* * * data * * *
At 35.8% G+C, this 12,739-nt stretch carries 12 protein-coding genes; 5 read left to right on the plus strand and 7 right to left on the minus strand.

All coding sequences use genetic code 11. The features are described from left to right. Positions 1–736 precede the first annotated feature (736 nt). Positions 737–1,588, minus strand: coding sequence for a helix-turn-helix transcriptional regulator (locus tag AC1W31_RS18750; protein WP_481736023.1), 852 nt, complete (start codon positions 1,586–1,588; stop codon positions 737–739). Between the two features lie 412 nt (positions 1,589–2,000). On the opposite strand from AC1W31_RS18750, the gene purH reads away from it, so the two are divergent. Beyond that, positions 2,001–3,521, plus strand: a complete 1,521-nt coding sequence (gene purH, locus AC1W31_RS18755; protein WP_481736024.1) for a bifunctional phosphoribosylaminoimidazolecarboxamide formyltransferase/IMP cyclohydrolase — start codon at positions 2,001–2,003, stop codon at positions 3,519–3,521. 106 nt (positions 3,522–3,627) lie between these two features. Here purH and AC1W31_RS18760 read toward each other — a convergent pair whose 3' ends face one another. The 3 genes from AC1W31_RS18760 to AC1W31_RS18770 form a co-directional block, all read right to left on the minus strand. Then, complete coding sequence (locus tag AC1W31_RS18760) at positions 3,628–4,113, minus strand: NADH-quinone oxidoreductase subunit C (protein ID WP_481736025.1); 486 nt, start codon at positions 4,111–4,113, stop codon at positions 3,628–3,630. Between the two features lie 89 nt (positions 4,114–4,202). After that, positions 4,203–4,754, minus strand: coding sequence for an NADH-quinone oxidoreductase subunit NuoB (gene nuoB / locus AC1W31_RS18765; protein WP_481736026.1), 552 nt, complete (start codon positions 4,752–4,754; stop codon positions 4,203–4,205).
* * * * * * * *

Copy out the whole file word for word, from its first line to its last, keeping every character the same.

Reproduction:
At 35.8% G+C, this 12,739-nt stretch carries 12 protein-coding genes; 5 read left to right on the plus strand and 7 right to left on the minus strand.

All coding sequences use genetic code 11. The features are described from left to right. Positions 1–736 precede the first annotated feature (736 nt). Positions 737–1,588, minus strand: coding sequence for a helix-turn-helix transcriptional regulator (locus tag AC1W31_RS18750; protein WP_481736023.1), 852 nt, complete (start codon positions 1,586–1,588; stop codon positions 737–739). Between the two features lie 412 nt (positions 1,589–2,000). On the opposite strand from AC1W31_RS18750, the gene purH reads away from it, so the two are divergent. Beyond that, positions 2,001–3,521, plus strand: a complete 1,521-nt coding sequence (gene purH, locus AC1W31_RS18755; protein WP_481736024.1) for a bifunctional phosphoribosylaminoimidazolecarboxamide formyltransferase/IMP cyclohydrolase — start codon at positions 2,001–2,003, stop codon at positions 3,519–3,521. 106 nt (positions 3,522–3,627) lie between these two features. Here purH and AC1W31_RS18760 read toward each other — a convergent pair whose 3' ends face one another. The 3 genes from AC1W31_RS18760 to AC1W31_RS18770 form a co-directional block, all read right to left on the minus strand. Then, complete coding sequence (locus tag AC1W31_RS18760) at positions 3,628–4,113, minus strand: NADH-quinone oxidoreductase subunit C (protein ID WP_481736025.1); 486 nt, start codon at positions 4,111–4,113, stop codon at positions 3,628–3,630. Between the two features lie 89 nt (positions 4,114–4,202). After that, positions 4,203–4,754, minus strand: coding sequence for an NADH-quinone oxidoreductase subunit NuoB (gene nuoB / locus AC1W31_RS18765; protein WP_481736026.1), 552 nt, complete (start codon positions 4,752–4,754; stop codon positions 4,203–4,205).